Our n-Vision visualization testbed [Feiner & Beshers 90a, Feiner & Beshers 90b] allows users to explore abstract virtual worlds populated by objects representing functions of large numbers of variables. A ``3D window system'' partitions the physical space in which users interact -- a volume containing objects that are viewed in stereo and manipulated using the DataGlove. One current application is an example of ``financial visualization'' in which users can determine the effect of market variables on the value of financial instruments. n-Vision incorporates a novel approach to visualizing higher-dimensional data that uses nested heterogeneous coordinate systems. We are currently developing a knowledge-based ``world-design'' component that will select appropriate interaction and presentation techniques from n-Vision's repertoire [Beshers & Feiner 93].
We have also been experimenting with an approach to user-interface design that embeds the physically small flat panel display of a portable workstation within a virtually large information surround. The information surround is presented on our see-through, head-mounted display. A mirror beam splitter merges the user's view of the regular screen with that of the surrounding virtual world. We refer to this approach as a ``hybrid user interface'' because it attempts to combine the strengths of heterogeneous user interface technologies. Our current prototype is an X11 window manager that allows the user to move windows between the flat panel and the surround [Feiner & Shamash 91]. This project is being carried out in conjunction with a larger multifaculty collaboration in which we are building the software infrastructure for a 2Mbit/sec wireless mobile computing network [Duchamp, Feiner, & Maguire 91].
KARMA (Knowledge-based Augmented Reality for Maintenance Assistance) [Feiner, MacIntyre, & Seligmann 93] designs virtual worlds that explain how to operate, maintain, and repair equipment. By creating such material automatically using AI techniques, we address the tremendous human effort that currently underlies the design of ``hand-crafted'' hypermedia and multimedia presentations. This work builds on our research on the knowledge-based generation of 3D graphics [Karp & Feiner 93, Seligmann & Feiner 91] and on a multifaculty collaboration in the coordinated generation of text and graphics [Feiner & McKeown 91]. KARMA uses our see-through head-mounted display to create an ``augmented reality'' in which a synthesized virtual world overlays the user's view of the physical world. Our experimental domain is simple end-user maintenance for a laser printer. We attached several 3D trackers to key components of the printer, allowing the system to monitor their position and orientation, so that the physical and virtual worlds can be registered. A modified version of the IBIS rule-based illustration generation system [Seligmann & Feiner 91] interactively designs overlaid graphics and simple textual callouts that fulfill a set of goals that are input to the system.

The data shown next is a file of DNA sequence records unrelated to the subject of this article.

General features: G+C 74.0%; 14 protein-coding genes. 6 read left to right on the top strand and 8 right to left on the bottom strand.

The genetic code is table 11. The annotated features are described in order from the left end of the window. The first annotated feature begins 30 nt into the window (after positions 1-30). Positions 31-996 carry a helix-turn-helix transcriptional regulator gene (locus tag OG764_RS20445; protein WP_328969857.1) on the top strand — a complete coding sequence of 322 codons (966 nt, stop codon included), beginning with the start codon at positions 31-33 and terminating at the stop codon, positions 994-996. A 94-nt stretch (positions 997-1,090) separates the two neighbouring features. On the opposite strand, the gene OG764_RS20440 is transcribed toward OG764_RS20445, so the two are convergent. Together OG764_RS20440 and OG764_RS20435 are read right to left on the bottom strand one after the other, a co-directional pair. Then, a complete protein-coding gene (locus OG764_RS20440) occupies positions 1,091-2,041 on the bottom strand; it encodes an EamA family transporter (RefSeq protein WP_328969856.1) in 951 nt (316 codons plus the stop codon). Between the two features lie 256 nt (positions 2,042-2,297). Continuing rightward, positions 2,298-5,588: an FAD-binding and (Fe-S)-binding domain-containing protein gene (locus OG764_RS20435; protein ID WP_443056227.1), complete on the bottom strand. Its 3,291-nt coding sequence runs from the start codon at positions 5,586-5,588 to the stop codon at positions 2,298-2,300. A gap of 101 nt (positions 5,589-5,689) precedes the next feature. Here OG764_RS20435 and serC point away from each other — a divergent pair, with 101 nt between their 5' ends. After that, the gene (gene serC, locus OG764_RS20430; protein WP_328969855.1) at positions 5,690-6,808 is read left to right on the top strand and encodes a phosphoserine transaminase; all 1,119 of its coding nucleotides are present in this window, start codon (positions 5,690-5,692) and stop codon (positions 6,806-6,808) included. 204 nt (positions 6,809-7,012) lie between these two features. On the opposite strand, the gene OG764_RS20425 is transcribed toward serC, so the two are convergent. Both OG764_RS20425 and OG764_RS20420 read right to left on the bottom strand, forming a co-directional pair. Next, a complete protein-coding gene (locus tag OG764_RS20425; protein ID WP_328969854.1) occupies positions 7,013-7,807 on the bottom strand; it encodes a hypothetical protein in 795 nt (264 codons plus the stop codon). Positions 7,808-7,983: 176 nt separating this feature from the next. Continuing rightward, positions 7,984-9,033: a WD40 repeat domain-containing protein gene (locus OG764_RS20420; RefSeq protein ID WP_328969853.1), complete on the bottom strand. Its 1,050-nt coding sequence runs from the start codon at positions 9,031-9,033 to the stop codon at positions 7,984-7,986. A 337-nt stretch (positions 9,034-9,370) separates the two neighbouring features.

While many virtual environments researchers have worked with simple 2D windows and control panels, we have developed support for a full X11 window system server within our augmented reality testbed [Feiner, MacIntyre, Haupt, & Solomon 93]. The user's head is tracked so that the display indexes into a large X bitmap, effectively placing the user inside a display space that is mapped onto part of a surrounding virtual sphere. By tracking the user's body, and interpreting head motion relative to it, we create a portable information surround that envelopes the user as they move about. We support three kinds of windows implemented on top of the X server: windows fixed to the head-mounted display, windows fixed to the information surround, and windows fixed to locations and objects in the 3D world. Objects can also be tracked, allowing windows to move with them. To demonstrate the utility of this model, we have developed a small hypermedia system that allows links to be made between windows and windows to be attached to objects. Thus, our hypermedia system can forge links between any combination of physical objects and virtual windows.
In conjunction with members of Columbia's School of Architecture, we have begun to explore the benefits of exposing a building's ``architectural anatomy,'' allowing the user to see the building's otherwise hidden structural systems [Feiner, Webster, Krueger, MacIntyre, & Keller 95]. Our first prototype application overlays a graphical representation of portions of a building's structural systems over the user's view of the surrounding room.
Opportunities to participate in our research projects are available as part of Columbia's undergraduate, M.S., and Ph.D. programs in Computer Science.